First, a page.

The LIFX lightbulb is one of the most exciting things I’ve seen in a while, even in a period of substantial innovation affecting many areas of our lives. It’s a Kickstarter project, not coming from an established company like GE or Philips, not coming from within the electricity industry. Go watch the intro video, and then come back … you back? So how cool is that? Wifi enabled for automation and remote control from your smartphone. Automation of electricity consumption at the bulb level. You can set your nightstand bulb to dim and brighten according to your sleep cycle. It’s an LED bulb, so it can change colors, any combination in the Pantone scale, from your phone, anywhere. And, as an LED bulb, you get all of these automation and aesthetic features in a low-energy, low-carbon package.
This discussion of their project provides insight into the entrepreneurial future of consumer-facing energy technology — it’s not about the hardware, it’s about the software:
The LIFX app is one of our favorite aspects of the entire project, and we’ve spent countless hours thinking about how you can interact with your lights. We have mapped out a very smooth configuration UX from the app to the LIFX master bulb. In essence you place your LIFX smartbulb into a light socket, turn the switch on and then launch the app. You will be guided through a process of choosing your home network from a list and then entering your password. The LIFX master bulb will then auto configure itself to your router and all the slave bulbs will auto connect to the master. If you add more slave bulbs down the track these will also auto connect.
Regarding security: LIFX will be as secure as your WiFi network. eg. without the WiFi network password you can’t control the smartbulbs.
We’re aware that while the hardware is the most visible and interesting part of this project our software is the soul.
This. This is the right thing to do, from my perspective, from both economic and environmental perspectives. And while I think Kevin Tofel at Greentech is right that there’s a network architecture issue here (separate control systems vs. a single server capturing and implementing your automation decisions throughout the house), a system like LIFX’s seems to me to be flexible enough to be incorporated into a whole-house energy management setup. And, given how enthusiastically consumers have adopted wireless mobile technologies, that seems to be a good place to start to get consumers comfortable with this degree of automation and functionality. Transactive capabilities and dynamic pricing are next! Unless our electricity network is transactive it’s not smart, and intelligent end-use devices (and the connectivity to network them for automation) create value for consumers from that intelligence.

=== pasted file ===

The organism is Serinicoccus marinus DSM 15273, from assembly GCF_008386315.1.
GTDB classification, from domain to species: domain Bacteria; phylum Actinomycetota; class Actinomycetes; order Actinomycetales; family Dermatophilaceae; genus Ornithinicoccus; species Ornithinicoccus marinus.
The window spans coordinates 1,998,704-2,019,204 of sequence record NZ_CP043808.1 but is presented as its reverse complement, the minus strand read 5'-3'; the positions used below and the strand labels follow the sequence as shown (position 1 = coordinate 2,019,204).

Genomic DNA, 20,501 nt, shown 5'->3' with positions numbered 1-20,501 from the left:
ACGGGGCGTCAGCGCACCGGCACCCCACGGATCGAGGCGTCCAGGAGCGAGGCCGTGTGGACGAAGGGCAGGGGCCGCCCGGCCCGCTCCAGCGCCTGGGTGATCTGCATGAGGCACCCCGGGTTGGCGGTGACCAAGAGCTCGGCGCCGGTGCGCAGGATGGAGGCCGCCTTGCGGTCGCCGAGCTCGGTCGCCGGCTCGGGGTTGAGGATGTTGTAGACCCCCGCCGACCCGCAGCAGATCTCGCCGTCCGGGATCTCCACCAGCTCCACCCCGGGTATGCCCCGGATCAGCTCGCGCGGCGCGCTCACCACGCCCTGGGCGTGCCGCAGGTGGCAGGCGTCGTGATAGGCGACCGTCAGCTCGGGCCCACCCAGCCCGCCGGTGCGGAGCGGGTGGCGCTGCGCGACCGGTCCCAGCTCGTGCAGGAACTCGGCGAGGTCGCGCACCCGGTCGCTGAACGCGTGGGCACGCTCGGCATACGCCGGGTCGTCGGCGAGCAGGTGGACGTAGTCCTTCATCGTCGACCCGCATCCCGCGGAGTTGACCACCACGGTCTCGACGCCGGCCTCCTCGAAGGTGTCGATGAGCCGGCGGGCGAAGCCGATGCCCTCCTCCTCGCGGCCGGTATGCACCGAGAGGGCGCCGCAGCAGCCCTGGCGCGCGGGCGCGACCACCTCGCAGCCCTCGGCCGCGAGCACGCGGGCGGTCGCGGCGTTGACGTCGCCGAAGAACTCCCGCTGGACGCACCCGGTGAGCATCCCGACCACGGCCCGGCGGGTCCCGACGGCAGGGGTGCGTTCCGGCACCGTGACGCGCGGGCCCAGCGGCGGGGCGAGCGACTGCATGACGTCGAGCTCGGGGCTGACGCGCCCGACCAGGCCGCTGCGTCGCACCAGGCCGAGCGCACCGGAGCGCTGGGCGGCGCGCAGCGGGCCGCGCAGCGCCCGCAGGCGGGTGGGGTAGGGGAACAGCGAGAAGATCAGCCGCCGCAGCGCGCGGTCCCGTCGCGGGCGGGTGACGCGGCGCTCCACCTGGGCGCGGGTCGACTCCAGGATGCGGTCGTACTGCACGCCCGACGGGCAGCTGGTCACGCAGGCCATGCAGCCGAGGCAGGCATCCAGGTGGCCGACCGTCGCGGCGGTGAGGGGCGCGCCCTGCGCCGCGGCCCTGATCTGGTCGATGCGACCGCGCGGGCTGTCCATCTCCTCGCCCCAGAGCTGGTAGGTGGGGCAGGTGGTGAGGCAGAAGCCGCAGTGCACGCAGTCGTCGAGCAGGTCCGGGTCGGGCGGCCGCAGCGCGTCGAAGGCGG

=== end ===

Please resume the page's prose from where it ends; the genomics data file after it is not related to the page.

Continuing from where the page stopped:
Note also the implications of software like LIFX’s for having electricity enter the Internet of Things. As sensors and the connectivity among them become ubiquitous, we can automate our consumption decisions much more deeply, at a much more granular level (down to the bulb, here), in ways that do not inconvenience us. We can use the technology to make ourselves better off by automating our choices in response to variables we care about, which eventually will include variables like the retail price of electricity and the carbon content of the fuel used to generate it. The Internet of Things reflects Alfred North Whitehead’s observation that “civilization advances by extending the number of important operations which we can perform without thinking of them.”
The Internet of Things enables mass customization and the ability of each individual to choose a bundle, a set of features, a price contract that they expect to bring them the most net benefits. This is a dramatic technological and cultural break from the century-long custom and regulatory practice of uniform products, uniform quality, uniform pricing as a matter of social policy. The public interest ethic of uniformity ties us to mediocrity, to the extent that it constrains what features and pricing people can bundle and consume with technologies like these.
Another Internet of Things implication here is that, with each bulb having a unique sensor and identifier, we will generate very detailed, granular data about how the connected, sensing devices operate. Such “big data” can help us use less energy, save money, do more with less, and lots of other things I can’t imagine but some other entrepreneur will, and will bring to market, if regulation doesn’t stifle it, and with clear stipulations of consumer privacy and property rights in their data.
You can also tell that this is an interesting topic when I am not the first economist to write about it! I love seeing my colleagues interested in electricity-related technologies. Mark Perry shares my enthusiasm about the application of human creativity to generate such a product. Josh Gans shares my enthusiasm for the networking, the interoperability, and the open architecture. And Felix Salmon offers a worthy note of caution about the ability of LIFX to deliver on its promised features and timeline, given the time delays experienced in other Kickstarter projects.